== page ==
Initially the volunteers seemed hesitant to engage in conversation, though it was impossible to know if that was by choice or by order from Olympic organizers. Gradually, shyly, they began to respond to greetings.

A “hello” was followed by a “How are you?” A “thank you” elicited “You are welcome,” and, as the Games went on, an added “Have a nice day.” One day, a journalist rose from his seat but didn’t tuck his chair back under the table. An exasperated volunteer immediately approached. “What are you, 3 years old?” she said, drawing laughs from everyone who heard — including the person who had so grievously breached chair etiquette.

A worker sprays the Olympic rings with cleaner as he cleans the glass at the hockey venue.
A worker sprays the Olympic rings with cleaner as he cleans the glass before the men’s gold medal hockey game between Finland and the Russian Olympic Committee on Sunday.
(Matt Slocum / Associated Press)

The volunteers were impressed that I had traveled to Beijing from far-away Los Angeles and were eager to know my opinion of the venue. When I told those who worked at Wukesong they had made the arena my favorite place to visit, they clapped and laughed. One young woman told me to wait because she had a gift for me. She returned with a set of glossy postcards with images of China and proudly presented it to me. It wasn’t expensive, yet it was precious.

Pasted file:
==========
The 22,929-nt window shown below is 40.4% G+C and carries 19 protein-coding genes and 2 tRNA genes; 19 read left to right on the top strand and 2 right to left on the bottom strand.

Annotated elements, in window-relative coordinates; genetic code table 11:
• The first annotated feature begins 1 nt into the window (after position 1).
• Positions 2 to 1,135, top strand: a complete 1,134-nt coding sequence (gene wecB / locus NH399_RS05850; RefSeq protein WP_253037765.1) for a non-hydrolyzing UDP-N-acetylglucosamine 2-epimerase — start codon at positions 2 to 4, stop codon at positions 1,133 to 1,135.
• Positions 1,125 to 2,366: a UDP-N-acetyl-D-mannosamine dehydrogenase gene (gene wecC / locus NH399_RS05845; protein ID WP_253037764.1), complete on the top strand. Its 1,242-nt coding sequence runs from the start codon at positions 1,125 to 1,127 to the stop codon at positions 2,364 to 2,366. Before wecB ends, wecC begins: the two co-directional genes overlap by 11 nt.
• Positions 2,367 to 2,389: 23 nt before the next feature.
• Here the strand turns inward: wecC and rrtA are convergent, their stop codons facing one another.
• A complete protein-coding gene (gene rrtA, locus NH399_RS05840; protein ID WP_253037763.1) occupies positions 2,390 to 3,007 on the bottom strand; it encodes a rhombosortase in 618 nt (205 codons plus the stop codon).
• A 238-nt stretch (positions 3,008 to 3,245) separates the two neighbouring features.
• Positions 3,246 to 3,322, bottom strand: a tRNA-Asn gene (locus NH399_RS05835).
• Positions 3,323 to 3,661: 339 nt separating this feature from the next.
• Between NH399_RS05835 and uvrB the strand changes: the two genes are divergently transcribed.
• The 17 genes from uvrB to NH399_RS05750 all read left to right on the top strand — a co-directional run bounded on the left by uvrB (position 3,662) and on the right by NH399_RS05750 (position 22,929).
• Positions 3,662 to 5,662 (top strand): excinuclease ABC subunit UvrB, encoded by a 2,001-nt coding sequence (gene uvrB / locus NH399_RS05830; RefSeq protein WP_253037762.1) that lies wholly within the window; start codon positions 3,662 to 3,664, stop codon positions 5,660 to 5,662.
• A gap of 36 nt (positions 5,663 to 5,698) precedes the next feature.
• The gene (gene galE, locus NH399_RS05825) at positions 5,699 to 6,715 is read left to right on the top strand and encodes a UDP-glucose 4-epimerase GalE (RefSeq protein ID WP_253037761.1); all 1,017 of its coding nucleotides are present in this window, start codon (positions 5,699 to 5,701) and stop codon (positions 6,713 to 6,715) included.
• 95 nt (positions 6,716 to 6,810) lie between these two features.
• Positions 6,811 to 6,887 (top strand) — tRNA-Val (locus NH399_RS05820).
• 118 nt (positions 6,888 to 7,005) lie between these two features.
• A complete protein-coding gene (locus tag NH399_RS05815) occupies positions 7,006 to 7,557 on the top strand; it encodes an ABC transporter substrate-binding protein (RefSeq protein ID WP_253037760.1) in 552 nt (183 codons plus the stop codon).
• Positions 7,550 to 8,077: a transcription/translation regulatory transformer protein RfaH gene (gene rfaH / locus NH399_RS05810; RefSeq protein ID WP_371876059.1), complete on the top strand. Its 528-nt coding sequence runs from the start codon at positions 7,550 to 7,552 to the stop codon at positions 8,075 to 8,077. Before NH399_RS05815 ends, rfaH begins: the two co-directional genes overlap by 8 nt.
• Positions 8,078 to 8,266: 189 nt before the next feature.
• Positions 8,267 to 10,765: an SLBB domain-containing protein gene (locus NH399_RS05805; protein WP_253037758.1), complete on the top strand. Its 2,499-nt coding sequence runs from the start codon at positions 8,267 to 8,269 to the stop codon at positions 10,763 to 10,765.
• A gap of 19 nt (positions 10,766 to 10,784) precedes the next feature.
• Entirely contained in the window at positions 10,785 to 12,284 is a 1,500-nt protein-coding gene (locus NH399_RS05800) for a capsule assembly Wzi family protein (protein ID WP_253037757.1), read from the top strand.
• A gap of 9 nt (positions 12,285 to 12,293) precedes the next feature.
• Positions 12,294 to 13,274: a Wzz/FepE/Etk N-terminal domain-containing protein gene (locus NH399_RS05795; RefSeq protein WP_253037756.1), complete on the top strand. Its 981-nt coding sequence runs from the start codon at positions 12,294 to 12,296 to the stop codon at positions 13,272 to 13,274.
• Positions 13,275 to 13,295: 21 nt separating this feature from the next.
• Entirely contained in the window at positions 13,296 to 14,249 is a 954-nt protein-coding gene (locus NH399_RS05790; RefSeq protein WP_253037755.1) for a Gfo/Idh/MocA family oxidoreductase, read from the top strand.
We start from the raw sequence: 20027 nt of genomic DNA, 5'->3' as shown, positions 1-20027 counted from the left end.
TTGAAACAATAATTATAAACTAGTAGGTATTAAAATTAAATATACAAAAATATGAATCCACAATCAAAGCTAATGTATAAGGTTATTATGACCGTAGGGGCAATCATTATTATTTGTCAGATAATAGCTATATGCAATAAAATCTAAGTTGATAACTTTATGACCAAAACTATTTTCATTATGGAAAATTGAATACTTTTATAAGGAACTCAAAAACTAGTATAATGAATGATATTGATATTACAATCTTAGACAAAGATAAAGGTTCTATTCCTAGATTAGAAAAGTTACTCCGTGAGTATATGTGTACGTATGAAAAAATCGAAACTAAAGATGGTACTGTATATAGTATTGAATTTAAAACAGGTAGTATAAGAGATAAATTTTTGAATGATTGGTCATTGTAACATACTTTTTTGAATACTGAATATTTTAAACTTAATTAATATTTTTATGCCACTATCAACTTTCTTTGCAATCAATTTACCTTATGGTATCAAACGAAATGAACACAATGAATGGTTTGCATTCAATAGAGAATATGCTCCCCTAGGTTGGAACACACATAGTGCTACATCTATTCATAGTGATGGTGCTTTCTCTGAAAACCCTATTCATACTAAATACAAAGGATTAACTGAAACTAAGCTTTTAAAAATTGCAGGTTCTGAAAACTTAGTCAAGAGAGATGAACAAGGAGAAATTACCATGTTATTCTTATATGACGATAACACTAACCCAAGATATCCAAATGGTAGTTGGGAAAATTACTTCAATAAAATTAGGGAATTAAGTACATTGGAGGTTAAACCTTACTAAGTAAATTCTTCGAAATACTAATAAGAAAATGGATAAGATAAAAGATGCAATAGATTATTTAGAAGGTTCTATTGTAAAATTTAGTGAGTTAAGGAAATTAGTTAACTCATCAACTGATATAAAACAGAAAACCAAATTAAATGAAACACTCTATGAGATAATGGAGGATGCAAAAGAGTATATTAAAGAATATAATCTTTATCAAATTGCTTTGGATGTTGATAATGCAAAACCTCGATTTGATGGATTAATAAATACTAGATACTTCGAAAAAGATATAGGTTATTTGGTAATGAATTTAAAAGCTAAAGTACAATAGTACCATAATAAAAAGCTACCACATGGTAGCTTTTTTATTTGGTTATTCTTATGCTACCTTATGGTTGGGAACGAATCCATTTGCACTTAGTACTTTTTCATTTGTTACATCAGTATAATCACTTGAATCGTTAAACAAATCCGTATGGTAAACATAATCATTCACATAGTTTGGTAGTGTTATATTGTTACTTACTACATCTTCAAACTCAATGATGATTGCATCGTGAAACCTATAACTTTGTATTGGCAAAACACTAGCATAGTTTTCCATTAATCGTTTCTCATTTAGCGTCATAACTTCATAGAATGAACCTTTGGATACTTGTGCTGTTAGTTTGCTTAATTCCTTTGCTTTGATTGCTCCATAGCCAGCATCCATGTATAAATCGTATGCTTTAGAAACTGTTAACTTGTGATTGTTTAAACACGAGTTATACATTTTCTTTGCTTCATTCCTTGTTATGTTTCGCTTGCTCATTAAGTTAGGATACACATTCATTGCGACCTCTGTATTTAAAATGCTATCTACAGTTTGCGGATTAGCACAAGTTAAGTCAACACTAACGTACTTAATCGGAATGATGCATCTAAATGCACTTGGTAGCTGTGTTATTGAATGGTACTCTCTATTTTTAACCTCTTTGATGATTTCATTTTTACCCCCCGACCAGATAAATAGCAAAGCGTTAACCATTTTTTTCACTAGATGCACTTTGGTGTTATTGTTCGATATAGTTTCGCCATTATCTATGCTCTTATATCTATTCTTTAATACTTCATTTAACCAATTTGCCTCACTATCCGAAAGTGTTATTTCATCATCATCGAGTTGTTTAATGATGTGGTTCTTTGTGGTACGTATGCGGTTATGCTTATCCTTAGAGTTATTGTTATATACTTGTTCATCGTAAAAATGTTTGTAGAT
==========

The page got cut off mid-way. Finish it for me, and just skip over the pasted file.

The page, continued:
The throat-swabbers, too, became kinder as the Games went on. Their pokes became less aggressive and a few apologized for having made me feel uncomfortable. The simple act of establishing a human connection, however brief, made the daily indignity more bearable.

Many big public moments also will stay with me long after my Olympic pins and few souvenirs are gathering dust on a shelf.

The story of Nathan Chen’s gold medal triumph in men’s figure skating couldn’t have been made up. The son of immigrants from China who had little money to spend on their five children, he was coached to victory by Rafael Arutyunyan, who had immigrated to the U.S. from the former Soviet republic of Georgia. The night Chen won, Arutyunyan recalled taking the money Chen’s mother paid him for lessons and giving the bunched-up dollars back to Chen. Stories like that — and there are many — are why the Olympics have the power to inspire.